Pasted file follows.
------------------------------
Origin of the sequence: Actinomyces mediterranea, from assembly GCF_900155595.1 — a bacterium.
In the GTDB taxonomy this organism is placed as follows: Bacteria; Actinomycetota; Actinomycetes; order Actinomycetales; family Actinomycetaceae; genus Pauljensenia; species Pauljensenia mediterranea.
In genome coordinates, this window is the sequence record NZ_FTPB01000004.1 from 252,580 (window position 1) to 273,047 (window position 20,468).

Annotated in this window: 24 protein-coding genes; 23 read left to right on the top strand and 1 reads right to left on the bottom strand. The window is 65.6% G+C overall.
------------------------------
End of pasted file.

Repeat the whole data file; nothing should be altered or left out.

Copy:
Origin of the sequence: Actinomyces mediterranea, from assembly GCF_900155595.1 — a bacterium.
In the GTDB taxonomy this organism is placed as follows: Bacteria; Actinomycetota; Actinomycetes; order Actinomycetales; family Actinomycetaceae; genus Pauljensenia; species Pauljensenia mediterranea.
In genome coordinates, this window is the sequence record NZ_FTPB01000004.1 from 252,580 (window position 1) to 273,047 (window position 20,468).

Annotated in this window: 24 protein-coding genes; 23 read left to right on the top strand and 1 reads right to left on the bottom strand. The window is 65.6% G+C overall.